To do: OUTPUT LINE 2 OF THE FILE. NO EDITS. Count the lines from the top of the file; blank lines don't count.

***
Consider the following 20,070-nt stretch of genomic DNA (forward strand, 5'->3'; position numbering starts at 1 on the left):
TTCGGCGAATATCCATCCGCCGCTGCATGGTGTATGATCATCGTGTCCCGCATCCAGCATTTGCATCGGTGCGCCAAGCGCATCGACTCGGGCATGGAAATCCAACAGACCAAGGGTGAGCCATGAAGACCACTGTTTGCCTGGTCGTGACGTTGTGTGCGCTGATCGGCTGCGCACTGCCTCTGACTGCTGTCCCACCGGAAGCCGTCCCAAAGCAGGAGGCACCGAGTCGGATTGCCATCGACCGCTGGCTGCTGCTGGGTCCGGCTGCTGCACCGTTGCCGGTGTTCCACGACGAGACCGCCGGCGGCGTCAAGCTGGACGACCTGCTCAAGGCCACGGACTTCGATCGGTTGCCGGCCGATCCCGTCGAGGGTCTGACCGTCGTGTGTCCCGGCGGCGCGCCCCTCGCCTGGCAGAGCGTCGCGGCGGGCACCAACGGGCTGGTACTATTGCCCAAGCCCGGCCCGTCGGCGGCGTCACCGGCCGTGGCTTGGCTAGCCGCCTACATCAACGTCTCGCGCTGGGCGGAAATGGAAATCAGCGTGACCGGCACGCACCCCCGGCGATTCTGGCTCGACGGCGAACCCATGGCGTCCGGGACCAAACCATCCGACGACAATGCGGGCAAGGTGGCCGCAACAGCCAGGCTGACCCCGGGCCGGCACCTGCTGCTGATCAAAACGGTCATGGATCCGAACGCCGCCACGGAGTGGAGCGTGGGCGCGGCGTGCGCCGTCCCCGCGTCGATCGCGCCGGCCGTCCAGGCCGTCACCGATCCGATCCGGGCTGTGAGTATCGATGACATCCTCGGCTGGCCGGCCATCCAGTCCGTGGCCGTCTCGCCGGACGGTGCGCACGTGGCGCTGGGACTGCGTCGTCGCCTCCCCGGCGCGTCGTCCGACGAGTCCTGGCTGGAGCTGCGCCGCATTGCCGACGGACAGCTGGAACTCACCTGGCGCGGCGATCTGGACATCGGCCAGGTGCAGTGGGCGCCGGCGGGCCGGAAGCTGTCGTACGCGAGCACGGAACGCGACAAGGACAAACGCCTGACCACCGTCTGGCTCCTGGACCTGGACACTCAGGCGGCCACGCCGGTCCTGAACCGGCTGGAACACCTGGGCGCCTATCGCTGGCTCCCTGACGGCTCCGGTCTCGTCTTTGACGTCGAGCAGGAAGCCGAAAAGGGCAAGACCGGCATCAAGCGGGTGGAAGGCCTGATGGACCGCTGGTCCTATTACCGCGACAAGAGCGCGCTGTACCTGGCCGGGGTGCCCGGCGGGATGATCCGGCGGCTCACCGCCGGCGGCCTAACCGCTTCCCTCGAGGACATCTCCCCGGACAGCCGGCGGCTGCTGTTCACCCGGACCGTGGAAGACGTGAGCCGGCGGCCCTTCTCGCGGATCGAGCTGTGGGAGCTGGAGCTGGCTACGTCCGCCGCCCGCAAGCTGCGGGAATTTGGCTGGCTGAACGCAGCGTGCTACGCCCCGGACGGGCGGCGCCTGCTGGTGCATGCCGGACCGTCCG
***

TTCGGCGAATATCCATCCGCCGCTGCATGGTGTATGATCATCGTGTCCCGCATCCAGCATTTGCATCGGTGCGCCAAGCGCATCGACTCGGGCATGGAAATCCAACAGACCAAGGGTGAGCCATGAAGACCACTGTTTGCCTGGTCGTGACGTTGTGTGCGCTGATCGGCTGCGCACTGCCTCTGACTGCTGTCCCACCGGAAGCCGTCCCAAAGCAGGAGGCACCGAGTCGGATTGCCATCGACCGCTGGCTGCTGCTGGGTCCGGCTGCTGCACCGTTGCCGGTGTTCCACGACGAGACCGCCGGCGGCGTCAAGCTGGACGACCTGCTCAAGGCCACGGACTTCGATCGGTTGCCGGCCGATCCCGTCGAGGGTCTGACCGTCGTGTGTCCCGGCGGCGCGCCCCTCGCCTGGCAGAGCGTCGCGGCGGGCACCAACGGGCTGGTACTATTGCCCAAGCCCGGCCCGTCGGCGGCGTCACCGGCCGTGGCTTGGCTAGCCGCCTACATCAACGTCTCGCGCTGGGCGGAAATGGAAATCAGCGTGACCGGCACGCACCCCCGGCGATTCTGGCTCGACGGCGAACCCATGGCGTCCGGGACCAAACCATCCGACGACAATGCGGGCAAGGTGGCCGCAACAGCCAGGCTGACCCCGGGCCGGCACCTGCTGCTGATCAAAACGGTCATGGATCCGAACGCCGCCACGGAGTGGAGCGTGGGCGCGGCGTGCGCCGTCCCCGCGTCGATCGCGCCGGCCGTCCAGGCCGTCACCGATCCGATCCGGGCTGTGAGTATCGATGACATCCTCGGCTGGCCGGCCATCCAGTCCGTGGCCGTCTCGCCGGACGGTGCGCACGTGGCGCTGGGACTGCGTCGTCGCCTCCCCGGCGCGTCGTCCGACGAGTCCTGGCTGGAGCTGCGCCGCATTGCCGACGGACAGCTGGAACTCACCTGGCGCGGCGATCTGGACATCGGCCAGGTGCAGTGGGCGCCGGCGGGCCGGAAGCTGTCGTACGCGAGCACGGAACGCGACAAGGACAAACGCCTGACCACCGTCTGGCTCCTGGACCTGGACACTCAGGCGGCCACGCCGGTCCTGAACCGGCTGGAACACCTGGGCGCCTATCGCTGGCTCCCTGACGGCTCCGGTCTCGTCTTTGACGTCGAGCAGGAAGCCGAAAAGGGCAAGACCGGCATCAAGCGGGTGGAAGGCCTGATGGACCGCTGGTCCTATTACCGCGACAAGAGCGCGCTGTACCTGGCCGGGGTGCCCGGCGGGATGATCCGGCGGCTCACCGCCGGCGGCCTAACCGCTTCCCTCGAGGACATCTCCCCGGACAGCCGGCGGCTGCTGTTCACCCGGACCGTGGAAGACGTGAGCCGGCGGCCCTTCTCGCGGATCGAGCTGTGGGAGCTGGAGCTGGCTACGTCCGCCGCCCGCAAGCTGCGGGAATTTGGCTGGCTGAACGCAGCGTGCTACGCCCCGGACGGGCGGCGCCTGCTGGTGCATGCCGGACCGTCCG